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author:("sabah, Alexis")
1.  Diagnosis and management of temperature abnormality in ICUs: a EUROBACT investigators' survey 
Critical Care  2013;17(6):R289.
Introduction
Although fever and hypothermia are common abnormal physical signs observed in patients admitted to intensive care units (ICU), little data exist on their optimal management. The objective of this study was to describe contemporary practices and determinants of management of temperature abnormalities among patients admitted to ICUs.
Methods
Site leaders of the multi-national EUROBACT study were surveyed regarding diagnosis and management of temperature abnormalities among patients admitted to their ICUs.
Results
Of the 162 ICUs originally included in EUROBACT, responses were received from 139 (86%) centers in 23 countries in Europe (117), South America (8), Asia (5), North America (4), Australia (3) and Africa (2). A total of 117 (84%) respondents reported use of a specific temperature threshold in their ICU to define fever. A total of 14 different discrete levels were reported with a median of 38.2°C (inter-quartile range, IQR, 38.0°C to 38.5°C). The use of thermometers was protocolized in 91 (65%) ICUs and a wide range of methods were reportedly used, with axillary, tympanic and urinary bladder sites as the most common as primary modalities. Only 31 (22%) of respondents indicated that there was a formal written protocol for temperature control among febrile patients in their ICUs. In most or all cases practice was to control temperature, to use acetaminophen, and to perform a full septic workup in febrile patients and that this was usually directed by physician order. While reported practice was to treat nearly all patients with neurological impairment and most patients with acute coronary syndromes and infections, severe sepsis and septic shock, this was not the case for most patients with liver failure and fever.
Conclusions
A wide range of definitions and management practices were reported regarding temperature abnormalities in the critically ill. Documenting temperature abnormality management practices, including variability in clinical care, is important to inform planning of future studies designed to optimize infection and temperature management strategies in the critically ill.
doi:10.1186/cc13153
PMCID: PMC4057370  PMID: 24326145
Fever; hypothermia; intensive care unit; sepsis; septic shock; bacteremia
2.  Outcome of ICU patients with Clostridium difficile infection 
Critical Care  2012;16(6):R215.
Introduction
As data from Clostridium difficile infection (CDI) in intensive care unit (ICU) are still scarce, our objectives were to assess the morbidity and mortality of ICU-acquired CDI.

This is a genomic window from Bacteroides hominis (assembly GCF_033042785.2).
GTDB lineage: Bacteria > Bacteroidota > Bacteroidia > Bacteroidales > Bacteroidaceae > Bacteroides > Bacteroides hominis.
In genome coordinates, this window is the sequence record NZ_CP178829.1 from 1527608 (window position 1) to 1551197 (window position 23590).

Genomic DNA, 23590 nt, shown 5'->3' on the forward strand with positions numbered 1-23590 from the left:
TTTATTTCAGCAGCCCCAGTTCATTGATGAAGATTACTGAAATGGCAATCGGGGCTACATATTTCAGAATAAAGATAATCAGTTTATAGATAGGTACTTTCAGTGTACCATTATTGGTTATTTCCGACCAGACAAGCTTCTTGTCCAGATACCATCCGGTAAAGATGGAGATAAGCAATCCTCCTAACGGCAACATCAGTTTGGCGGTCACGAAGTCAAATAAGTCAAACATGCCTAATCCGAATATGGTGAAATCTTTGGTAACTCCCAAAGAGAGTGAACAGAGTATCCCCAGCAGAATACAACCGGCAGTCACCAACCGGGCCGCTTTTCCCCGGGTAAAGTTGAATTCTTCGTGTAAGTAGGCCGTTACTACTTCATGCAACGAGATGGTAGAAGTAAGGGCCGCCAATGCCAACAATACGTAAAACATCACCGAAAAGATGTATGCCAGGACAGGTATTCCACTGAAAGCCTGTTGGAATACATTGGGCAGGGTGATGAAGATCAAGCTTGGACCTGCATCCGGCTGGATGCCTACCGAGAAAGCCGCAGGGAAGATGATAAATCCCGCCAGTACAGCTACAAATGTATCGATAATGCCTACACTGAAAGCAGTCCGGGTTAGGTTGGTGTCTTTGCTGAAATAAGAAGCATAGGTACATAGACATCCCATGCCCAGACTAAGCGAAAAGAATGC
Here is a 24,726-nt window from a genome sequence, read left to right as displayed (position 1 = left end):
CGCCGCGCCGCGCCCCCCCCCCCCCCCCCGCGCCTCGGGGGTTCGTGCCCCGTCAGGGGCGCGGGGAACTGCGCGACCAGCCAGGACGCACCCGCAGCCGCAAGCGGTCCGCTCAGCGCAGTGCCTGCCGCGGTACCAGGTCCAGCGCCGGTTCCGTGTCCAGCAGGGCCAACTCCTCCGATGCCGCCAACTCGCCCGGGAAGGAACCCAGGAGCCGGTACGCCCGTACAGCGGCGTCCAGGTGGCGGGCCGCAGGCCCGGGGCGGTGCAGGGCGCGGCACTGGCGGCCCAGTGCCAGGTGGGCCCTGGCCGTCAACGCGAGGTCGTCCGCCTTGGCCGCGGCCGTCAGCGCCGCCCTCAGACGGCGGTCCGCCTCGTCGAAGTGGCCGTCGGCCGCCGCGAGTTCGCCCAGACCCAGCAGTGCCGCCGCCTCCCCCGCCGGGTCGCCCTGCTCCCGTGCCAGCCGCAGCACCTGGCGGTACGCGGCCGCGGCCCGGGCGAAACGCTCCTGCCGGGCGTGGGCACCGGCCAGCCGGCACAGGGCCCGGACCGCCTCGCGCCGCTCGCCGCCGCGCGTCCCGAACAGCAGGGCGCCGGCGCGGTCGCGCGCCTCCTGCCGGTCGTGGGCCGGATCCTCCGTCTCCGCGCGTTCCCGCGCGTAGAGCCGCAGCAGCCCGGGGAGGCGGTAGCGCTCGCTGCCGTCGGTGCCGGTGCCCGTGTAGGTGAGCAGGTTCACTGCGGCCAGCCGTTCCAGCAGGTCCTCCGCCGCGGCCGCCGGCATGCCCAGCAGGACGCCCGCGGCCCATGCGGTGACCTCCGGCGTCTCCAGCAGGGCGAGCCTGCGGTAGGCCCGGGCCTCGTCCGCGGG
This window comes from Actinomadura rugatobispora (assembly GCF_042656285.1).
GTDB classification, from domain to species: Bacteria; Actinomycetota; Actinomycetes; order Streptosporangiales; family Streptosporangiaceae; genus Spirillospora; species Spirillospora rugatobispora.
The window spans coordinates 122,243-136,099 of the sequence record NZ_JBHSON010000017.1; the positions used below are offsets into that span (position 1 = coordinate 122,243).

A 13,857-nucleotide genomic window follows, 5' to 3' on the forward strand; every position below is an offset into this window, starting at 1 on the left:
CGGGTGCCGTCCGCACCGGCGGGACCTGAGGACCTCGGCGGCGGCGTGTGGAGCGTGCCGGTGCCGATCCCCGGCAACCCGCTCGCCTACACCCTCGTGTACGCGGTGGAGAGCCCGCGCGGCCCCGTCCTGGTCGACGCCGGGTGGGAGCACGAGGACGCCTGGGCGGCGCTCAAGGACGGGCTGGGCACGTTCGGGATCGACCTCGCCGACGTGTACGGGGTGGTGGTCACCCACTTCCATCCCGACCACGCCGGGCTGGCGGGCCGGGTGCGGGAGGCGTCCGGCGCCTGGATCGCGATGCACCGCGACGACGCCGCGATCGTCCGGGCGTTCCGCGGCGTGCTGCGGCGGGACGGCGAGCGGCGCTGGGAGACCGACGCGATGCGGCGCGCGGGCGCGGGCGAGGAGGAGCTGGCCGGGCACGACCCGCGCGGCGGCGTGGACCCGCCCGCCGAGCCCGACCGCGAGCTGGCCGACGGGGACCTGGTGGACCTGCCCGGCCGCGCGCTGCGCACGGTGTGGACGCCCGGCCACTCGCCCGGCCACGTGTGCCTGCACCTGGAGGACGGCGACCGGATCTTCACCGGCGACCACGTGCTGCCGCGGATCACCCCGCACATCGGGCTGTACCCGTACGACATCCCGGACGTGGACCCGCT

Methods
We compared patients with ICU-acquired CDI (watery or unformed stools occurring ≥ 72 hours after ICU admission with a stool sample positive for C. difficile toxin A or B) with two groups of controls hospitalized at the same time in the same unit. The first control group comprised patients with ICU-acquired diarrhea occurring ≥ 72 hours after ICU admission with a stool sample negative for C. difficile and for toxin A or B. The second group comprised patients without any diarrhea.
Results
Among 5,260 patients, 512 patients developed one episode of diarrhea. Among them, 69 (13.5%) had a CDI; 10 (14.5%) of them were community-acquired, contrasting with 12 (17.4%) that were hospital-acquired and 47 (68%) that were ICU-acquired. A pseudomembranous colitis was associated in 24/47 (51%) ICU patients. The median delay between diagnosis and metronidazole administration was one day (25th Quartile; 75th Quartile (0; 2) days). The case-fatality rate for patients with ICU-acquired CDI was 10/47 (21.5%), as compared to 112/443 (25.3%) for patients with negative tests. Neither the crude mortality (cause specific hazard ratio; CSHR = 0.70, 95% confidence interval; CI 0.36 to 1.35, P = 0.3) nor the adjusted mortality to confounding variables (CSHR = 0.81, 95% CI 0.4 to 1.64, P = 0.6) were significantly different between CDI patients and diarrheic patients without CDI. Compared to the general ICU population, neither the crude mortality (SHR = 0.64, 95% CI 0.34 to 1.21, P = 0.17), nor the mortality adjusted to confounding variables (CSHR = 0.71, 95% confidence interval (CI) 0.38 to 1.35, P = 0.3), were significantly different between the two groups. The estimated increase in the duration of stay due to CDI was 8.0 days ± 9.3 days, (P = 0.4) in comparison to the diarrheic population, and 6.3 days ± 4.3 (P = 0.14) in comparison to the general ICU population.